“This is a fake sentence, this case is fabricated. But what is there to be surprised about when even Lavrov says that we did not attack Ukraine. What can we expect from this country and this kind of justice?” - says Oleksandr Butkevych.

He says that he cannot say anything else in order not to harm his son. He does not know whether his son is on the prisoner exchange list.

“People can apply for an exchange, and the Russian side selectively decides who to release. But we do not lose hope,” says Mr Butkevych.

The Joint Centre for the Search and Release of Prisoners of War is working on Butkevych’s release, as well as that of other prisoners.

Colleagues, friends, and relatives of Maksym Butkevych are outraged that the Russian media portray him as a Nazi.

“If there are people who are hard to imagine capable of ’cruel treatment of civilians’, it is Max Butkevych,” says Olesia Ostrovska, director of Mystetskyi Arsenal.

“Max is the kindest person in the world. Did he think, when he persistently went out to single pickets for the release of Sentsov and Kolchenko from the Russian torture chamber, that he himself would be in their place,” Irina Navolneva, a friend of Maxim’s, told the BBC.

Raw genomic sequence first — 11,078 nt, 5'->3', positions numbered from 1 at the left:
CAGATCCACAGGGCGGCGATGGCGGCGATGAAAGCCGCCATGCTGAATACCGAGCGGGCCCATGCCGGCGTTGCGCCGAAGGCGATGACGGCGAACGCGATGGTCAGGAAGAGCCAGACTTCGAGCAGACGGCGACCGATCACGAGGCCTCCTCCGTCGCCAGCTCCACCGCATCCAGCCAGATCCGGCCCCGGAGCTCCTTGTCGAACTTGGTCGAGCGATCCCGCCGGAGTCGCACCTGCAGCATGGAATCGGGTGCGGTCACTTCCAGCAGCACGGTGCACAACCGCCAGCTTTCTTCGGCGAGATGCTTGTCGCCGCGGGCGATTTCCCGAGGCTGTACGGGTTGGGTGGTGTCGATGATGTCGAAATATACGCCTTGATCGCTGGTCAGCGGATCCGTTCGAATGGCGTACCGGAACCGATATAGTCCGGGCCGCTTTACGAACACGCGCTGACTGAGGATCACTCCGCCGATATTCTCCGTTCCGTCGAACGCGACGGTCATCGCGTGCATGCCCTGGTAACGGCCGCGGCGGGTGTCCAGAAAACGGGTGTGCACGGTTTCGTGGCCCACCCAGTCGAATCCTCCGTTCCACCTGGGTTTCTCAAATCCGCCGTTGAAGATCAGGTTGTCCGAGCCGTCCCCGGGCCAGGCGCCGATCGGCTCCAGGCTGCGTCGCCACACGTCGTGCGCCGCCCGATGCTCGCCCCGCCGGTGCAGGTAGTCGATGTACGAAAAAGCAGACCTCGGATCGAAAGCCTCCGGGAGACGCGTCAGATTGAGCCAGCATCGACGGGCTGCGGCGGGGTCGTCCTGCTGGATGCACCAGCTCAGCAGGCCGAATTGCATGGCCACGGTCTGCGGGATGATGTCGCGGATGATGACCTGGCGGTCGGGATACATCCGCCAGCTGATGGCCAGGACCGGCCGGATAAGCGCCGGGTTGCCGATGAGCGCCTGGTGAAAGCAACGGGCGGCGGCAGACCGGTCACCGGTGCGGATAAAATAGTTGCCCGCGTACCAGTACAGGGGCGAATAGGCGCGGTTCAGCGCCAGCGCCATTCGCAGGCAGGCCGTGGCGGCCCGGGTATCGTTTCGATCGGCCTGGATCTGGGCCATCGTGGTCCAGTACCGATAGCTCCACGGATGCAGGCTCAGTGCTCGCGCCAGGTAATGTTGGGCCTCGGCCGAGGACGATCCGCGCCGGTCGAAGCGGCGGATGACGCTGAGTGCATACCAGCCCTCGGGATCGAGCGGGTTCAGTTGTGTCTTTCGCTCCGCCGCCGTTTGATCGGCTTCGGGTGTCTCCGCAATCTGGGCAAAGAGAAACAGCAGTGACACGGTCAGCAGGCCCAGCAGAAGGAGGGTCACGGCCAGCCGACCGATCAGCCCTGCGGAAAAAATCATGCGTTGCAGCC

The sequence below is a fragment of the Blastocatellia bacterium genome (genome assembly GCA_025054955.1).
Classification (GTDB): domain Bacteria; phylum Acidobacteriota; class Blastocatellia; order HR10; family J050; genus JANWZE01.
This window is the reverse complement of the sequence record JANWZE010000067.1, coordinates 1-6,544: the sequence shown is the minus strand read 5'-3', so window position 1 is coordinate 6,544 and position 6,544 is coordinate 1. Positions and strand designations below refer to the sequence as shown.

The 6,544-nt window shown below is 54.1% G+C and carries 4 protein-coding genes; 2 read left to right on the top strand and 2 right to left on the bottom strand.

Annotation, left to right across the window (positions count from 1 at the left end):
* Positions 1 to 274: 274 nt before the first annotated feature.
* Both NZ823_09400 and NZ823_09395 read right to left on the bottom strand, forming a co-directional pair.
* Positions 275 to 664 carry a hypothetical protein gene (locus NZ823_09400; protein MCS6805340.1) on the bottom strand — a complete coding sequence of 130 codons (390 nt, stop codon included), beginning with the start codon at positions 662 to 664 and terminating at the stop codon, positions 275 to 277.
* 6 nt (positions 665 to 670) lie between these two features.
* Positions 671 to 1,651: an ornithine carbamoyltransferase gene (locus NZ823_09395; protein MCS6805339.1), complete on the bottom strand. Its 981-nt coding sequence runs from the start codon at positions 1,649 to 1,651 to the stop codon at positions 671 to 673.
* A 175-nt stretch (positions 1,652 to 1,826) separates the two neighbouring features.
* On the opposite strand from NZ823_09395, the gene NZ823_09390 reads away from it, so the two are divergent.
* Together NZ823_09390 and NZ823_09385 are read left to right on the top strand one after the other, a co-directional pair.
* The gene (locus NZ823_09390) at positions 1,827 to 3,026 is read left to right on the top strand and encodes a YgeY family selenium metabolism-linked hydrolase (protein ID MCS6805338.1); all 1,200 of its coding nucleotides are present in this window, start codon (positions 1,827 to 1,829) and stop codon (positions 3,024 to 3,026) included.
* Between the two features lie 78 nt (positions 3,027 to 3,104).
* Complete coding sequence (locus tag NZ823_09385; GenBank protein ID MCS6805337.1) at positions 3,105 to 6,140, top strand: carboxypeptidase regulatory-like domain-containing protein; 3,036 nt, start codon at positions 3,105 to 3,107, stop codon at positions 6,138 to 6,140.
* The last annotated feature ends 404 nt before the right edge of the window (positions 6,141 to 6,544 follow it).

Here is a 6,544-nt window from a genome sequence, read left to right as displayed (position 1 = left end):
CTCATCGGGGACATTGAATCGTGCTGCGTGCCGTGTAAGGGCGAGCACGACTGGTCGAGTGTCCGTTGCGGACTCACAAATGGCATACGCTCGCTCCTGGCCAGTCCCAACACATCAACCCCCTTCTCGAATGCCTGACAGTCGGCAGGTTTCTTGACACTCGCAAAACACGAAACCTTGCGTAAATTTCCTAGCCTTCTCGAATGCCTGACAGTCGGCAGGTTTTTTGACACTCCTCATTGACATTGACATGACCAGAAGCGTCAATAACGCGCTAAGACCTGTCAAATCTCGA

“They say that all the captured media people are under the special crosshairs of the Russians. It seems that he is being made a sacrificial victim,” says Maksym’s father.

Pacifist and migrant advocate

Until 2022, Maksym Butkevych had no combat experience, except for studying at the military department along with a philosophy degree.

After the invasion began in the spring of 2022, Maksym Butkevych went to the front. “He said he had to go and defend the country. There were no other options for him,” his mother Yevheniia Butkevych recalls.

“In February, Max went to defend Ukraine from the Russian invasion, because human rights are impossible in the face of invasion... Perhaps Max is the most radical humanist I have ever met,” recalls his friend, filmmaker Nadiia Parfan.

In June 2022, he was captured along with other members of the Ukrainian Armed Forces near the Russian-held towns of Zolote and Hirske in the Luhansk region.

The Russian Ministry of Defence later confirmed that Butkevich was a prisoner of war.

Dozens of Russian websites published news about Maksym, calling him a ’militant’ and ’Nazi’, ’propagandist’ and ’Russophobe’. He is accused of inciting a civil war.